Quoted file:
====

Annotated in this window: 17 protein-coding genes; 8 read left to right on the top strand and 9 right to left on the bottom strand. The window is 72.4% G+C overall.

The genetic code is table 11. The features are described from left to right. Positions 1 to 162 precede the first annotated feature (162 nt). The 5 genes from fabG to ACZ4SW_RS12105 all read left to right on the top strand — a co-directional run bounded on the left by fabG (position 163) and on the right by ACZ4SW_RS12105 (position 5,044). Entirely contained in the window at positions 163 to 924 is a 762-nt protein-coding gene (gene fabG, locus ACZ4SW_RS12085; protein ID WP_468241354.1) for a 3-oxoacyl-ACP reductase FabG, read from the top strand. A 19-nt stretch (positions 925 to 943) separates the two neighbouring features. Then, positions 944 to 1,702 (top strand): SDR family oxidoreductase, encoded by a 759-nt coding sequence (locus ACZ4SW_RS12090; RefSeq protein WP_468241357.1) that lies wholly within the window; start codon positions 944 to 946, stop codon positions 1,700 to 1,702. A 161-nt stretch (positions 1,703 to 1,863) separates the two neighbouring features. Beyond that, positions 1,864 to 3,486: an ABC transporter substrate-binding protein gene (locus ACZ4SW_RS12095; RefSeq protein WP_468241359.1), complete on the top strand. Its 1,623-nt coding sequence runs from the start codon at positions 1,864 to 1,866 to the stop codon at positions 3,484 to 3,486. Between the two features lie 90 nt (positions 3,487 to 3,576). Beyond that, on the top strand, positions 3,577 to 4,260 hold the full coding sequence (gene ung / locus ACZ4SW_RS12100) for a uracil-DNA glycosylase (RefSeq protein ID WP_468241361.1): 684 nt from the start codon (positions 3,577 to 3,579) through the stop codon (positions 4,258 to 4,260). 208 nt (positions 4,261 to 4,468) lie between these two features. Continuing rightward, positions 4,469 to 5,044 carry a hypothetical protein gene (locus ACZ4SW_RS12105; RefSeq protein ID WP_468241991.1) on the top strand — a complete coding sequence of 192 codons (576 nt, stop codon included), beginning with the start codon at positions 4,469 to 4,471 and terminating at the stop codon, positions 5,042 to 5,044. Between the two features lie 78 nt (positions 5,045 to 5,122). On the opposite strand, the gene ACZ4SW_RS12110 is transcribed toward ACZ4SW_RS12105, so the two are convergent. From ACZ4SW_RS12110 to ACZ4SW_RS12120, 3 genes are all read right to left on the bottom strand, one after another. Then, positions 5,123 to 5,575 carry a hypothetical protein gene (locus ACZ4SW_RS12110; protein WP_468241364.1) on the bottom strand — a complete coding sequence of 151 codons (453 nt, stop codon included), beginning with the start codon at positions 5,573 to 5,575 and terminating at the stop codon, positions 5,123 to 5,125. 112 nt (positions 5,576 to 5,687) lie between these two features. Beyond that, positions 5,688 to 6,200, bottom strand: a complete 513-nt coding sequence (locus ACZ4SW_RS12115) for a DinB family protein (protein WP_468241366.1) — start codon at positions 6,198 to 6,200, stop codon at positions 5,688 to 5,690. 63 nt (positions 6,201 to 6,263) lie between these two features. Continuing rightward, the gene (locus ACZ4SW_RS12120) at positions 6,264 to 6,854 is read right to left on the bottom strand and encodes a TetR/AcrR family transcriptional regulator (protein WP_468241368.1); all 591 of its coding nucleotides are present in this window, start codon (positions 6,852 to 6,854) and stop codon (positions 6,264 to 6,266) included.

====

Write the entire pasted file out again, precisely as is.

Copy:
Annotated in this window: 17 protein-coding genes; 8 read left to right on the top strand and 9 right to left on the bottom strand. The window is 72.4% G+C overall.

The genetic code is table 11. The features are described from left to right. Positions 1 to 162 precede the first annotated feature (162 nt). The 5 genes from fabG to ACZ4SW_RS12105 all read left to right on the top strand — a co-directional run bounded on the left by fabG (position 163) and on the right by ACZ4SW_RS12105 (position 5,044). Entirely contained in the window at positions 163 to 924 is a 762-nt protein-coding gene (gene fabG, locus ACZ4SW_RS12085; protein ID WP_468241354.1) for a 3-oxoacyl-ACP reductase FabG, read from the top strand. A 19-nt stretch (positions 925 to 943) separates the two neighbouring features. Then, positions 944 to 1,702 (top strand): SDR family oxidoreductase, encoded by a 759-nt coding sequence (locus ACZ4SW_RS12090; RefSeq protein WP_468241357.1) that lies wholly within the window; start codon positions 944 to 946, stop codon positions 1,700 to 1,702. A 161-nt stretch (positions 1,703 to 1,863) separates the two neighbouring features. Beyond that, positions 1,864 to 3,486: an ABC transporter substrate-binding protein gene (locus ACZ4SW_RS12095; RefSeq protein WP_468241359.1), complete on the top strand. Its 1,623-nt coding sequence runs from the start codon at positions 1,864 to 1,866 to the stop codon at positions 3,484 to 3,486. Between the two features lie 90 nt (positions 3,487 to 3,576). Beyond that, on the top strand, positions 3,577 to 4,260 hold the full coding sequence (gene ung / locus ACZ4SW_RS12100) for a uracil-DNA glycosylase (RefSeq protein ID WP_468241361.1): 684 nt from the start codon (positions 3,577 to 3,579) through the stop codon (positions 4,258 to 4,260). 208 nt (positions 4,261 to 4,468) lie between these two features. Continuing rightward, positions 4,469 to 5,044 carry a hypothetical protein gene (locus ACZ4SW_RS12105; RefSeq protein ID WP_468241991.1) on the top strand — a complete coding sequence of 192 codons (576 nt, stop codon included), beginning with the start codon at positions 4,469 to 4,471 and terminating at the stop codon, positions 5,042 to 5,044. Between the two features lie 78 nt (positions 5,045 to 5,122). On the opposite strand, the gene ACZ4SW_RS12110 is transcribed toward ACZ4SW_RS12105, so the two are convergent. From ACZ4SW_RS12110 to ACZ4SW_RS12120, 3 genes are all read right to left on the bottom strand, one after another. Then, positions 5,123 to 5,575 carry a hypothetical protein gene (locus ACZ4SW_RS12110; protein WP_468241364.1) on the bottom strand — a complete coding sequence of 151 codons (453 nt, stop codon included), beginning with the start codon at positions 5,573 to 5,575 and terminating at the stop codon, positions 5,123 to 5,125. 112 nt (positions 5,576 to 5,687) lie between these two features. Beyond that, positions 5,688 to 6,200, bottom strand: a complete 513-nt coding sequence (locus ACZ4SW_RS12115) for a DinB family protein (protein WP_468241366.1) — start codon at positions 6,198 to 6,200, stop codon at positions 5,688 to 5,690. 63 nt (positions 6,201 to 6,263) lie between these two features. Continuing rightward, the gene (locus ACZ4SW_RS12120) at positions 6,264 to 6,854 is read right to left on the bottom strand and encodes a TetR/AcrR family transcriptional regulator (protein WP_468241368.1); all 591 of its coding nucleotides are present in this window, start codon (positions 6,852 to 6,854) and stop codon (positions 6,264 to 6,266) included.